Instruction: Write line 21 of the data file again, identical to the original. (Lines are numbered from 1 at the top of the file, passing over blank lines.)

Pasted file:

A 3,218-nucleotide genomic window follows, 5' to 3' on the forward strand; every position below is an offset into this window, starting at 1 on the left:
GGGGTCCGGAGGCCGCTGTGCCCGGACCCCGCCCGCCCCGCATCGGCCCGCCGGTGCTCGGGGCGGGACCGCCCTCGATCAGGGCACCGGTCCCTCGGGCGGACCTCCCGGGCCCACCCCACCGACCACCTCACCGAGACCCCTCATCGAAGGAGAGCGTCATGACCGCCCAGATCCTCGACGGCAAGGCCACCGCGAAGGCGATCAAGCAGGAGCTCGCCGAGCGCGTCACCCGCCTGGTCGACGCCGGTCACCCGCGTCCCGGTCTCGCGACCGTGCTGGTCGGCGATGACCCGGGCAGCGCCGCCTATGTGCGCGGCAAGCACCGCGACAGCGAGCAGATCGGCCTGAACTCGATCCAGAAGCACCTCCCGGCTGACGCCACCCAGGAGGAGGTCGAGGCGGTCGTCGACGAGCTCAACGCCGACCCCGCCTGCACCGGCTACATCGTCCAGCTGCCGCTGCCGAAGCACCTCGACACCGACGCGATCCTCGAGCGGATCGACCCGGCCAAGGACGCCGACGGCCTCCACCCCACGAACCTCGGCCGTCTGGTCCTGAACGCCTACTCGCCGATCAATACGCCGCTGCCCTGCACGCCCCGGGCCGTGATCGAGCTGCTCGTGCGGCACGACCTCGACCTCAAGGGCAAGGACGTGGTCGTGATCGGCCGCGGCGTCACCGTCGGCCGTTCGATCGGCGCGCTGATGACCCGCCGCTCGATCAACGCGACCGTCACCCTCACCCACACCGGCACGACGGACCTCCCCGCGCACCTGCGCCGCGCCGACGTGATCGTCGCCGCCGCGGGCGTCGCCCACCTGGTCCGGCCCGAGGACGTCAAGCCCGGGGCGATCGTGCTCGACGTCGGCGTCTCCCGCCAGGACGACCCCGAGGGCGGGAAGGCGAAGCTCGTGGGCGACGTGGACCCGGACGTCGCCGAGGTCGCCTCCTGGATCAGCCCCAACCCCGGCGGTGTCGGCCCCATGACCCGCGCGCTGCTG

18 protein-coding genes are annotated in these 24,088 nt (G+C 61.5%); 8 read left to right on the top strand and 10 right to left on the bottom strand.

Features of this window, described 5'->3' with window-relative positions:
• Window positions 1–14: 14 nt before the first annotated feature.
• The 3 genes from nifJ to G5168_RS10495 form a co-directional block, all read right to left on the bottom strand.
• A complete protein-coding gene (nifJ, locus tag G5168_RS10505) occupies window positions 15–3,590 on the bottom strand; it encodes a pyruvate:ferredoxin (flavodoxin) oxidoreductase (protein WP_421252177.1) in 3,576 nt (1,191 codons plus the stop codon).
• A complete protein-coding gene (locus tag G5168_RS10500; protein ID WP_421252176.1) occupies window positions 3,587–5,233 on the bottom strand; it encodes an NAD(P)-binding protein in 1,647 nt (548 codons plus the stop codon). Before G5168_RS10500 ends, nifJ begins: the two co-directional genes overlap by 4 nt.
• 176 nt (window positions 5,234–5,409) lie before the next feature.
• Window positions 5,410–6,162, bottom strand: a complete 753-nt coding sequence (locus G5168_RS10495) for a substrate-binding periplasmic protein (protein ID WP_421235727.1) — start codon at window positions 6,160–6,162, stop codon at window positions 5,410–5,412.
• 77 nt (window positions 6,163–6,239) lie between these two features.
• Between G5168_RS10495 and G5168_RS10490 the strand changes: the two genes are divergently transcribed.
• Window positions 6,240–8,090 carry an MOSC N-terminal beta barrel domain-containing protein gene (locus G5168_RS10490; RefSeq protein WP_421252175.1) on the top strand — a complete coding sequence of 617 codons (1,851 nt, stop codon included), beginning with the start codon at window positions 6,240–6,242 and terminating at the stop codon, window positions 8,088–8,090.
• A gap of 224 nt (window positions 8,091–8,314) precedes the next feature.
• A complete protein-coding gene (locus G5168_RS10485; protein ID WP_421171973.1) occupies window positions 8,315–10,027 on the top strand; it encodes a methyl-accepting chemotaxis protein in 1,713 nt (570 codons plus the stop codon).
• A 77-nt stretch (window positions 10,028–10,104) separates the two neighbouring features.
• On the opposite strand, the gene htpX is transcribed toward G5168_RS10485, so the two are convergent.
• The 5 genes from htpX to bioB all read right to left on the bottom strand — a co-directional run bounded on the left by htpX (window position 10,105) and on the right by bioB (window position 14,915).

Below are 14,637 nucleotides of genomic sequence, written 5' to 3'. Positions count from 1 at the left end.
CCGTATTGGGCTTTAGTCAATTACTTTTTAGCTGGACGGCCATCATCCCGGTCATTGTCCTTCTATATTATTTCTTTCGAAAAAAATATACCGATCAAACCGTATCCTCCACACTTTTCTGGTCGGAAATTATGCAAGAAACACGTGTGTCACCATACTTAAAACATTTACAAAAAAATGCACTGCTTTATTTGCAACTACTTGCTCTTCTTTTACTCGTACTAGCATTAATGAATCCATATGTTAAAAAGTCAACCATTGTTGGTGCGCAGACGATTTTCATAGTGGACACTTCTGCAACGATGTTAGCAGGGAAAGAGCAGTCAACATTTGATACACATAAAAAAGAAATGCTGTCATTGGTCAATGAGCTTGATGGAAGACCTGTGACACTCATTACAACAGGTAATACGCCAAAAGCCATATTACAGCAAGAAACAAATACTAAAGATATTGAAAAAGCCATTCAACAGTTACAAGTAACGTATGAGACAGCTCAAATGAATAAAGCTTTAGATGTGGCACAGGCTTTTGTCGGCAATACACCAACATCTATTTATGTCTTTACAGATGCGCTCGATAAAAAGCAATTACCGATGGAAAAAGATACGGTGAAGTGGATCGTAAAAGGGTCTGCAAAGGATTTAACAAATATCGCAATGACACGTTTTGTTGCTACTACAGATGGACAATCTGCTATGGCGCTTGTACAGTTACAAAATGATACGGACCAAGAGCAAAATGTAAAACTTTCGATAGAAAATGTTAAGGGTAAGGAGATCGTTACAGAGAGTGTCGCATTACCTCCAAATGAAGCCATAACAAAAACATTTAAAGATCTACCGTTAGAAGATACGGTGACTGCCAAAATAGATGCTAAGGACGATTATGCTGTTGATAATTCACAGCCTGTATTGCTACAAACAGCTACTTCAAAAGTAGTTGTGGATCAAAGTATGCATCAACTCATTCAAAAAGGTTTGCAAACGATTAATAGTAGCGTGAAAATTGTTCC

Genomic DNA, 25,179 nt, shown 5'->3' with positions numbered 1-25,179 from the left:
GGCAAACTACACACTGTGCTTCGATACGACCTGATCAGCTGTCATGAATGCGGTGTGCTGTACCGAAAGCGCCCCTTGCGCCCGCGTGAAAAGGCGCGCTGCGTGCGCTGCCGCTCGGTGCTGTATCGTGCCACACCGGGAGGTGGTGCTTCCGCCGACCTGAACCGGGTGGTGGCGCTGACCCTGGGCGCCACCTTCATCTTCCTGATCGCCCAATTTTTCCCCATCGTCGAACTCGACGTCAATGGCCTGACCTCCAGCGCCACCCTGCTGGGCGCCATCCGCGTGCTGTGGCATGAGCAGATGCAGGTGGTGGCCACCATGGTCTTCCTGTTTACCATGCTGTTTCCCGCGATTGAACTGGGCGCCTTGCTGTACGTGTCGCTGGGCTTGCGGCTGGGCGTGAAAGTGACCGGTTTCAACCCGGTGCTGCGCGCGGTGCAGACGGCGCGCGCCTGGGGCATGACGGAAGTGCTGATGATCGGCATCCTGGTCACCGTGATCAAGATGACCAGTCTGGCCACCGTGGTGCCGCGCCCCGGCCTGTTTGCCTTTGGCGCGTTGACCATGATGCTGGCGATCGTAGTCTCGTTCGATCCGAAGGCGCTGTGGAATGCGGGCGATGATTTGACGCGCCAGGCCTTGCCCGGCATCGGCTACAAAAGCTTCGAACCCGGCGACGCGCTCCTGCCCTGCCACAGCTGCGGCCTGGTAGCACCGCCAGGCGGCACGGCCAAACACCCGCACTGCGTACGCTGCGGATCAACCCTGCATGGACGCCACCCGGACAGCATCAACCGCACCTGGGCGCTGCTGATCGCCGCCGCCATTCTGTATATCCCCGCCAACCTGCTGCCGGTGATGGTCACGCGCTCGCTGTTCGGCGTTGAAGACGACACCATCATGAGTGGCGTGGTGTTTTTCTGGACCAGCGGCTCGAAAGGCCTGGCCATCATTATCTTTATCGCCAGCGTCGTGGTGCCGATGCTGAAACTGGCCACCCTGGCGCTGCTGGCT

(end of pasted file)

Genomic DNA, 25,179 nt, shown 5'->3' with positions numbered 1-25,179 from the left: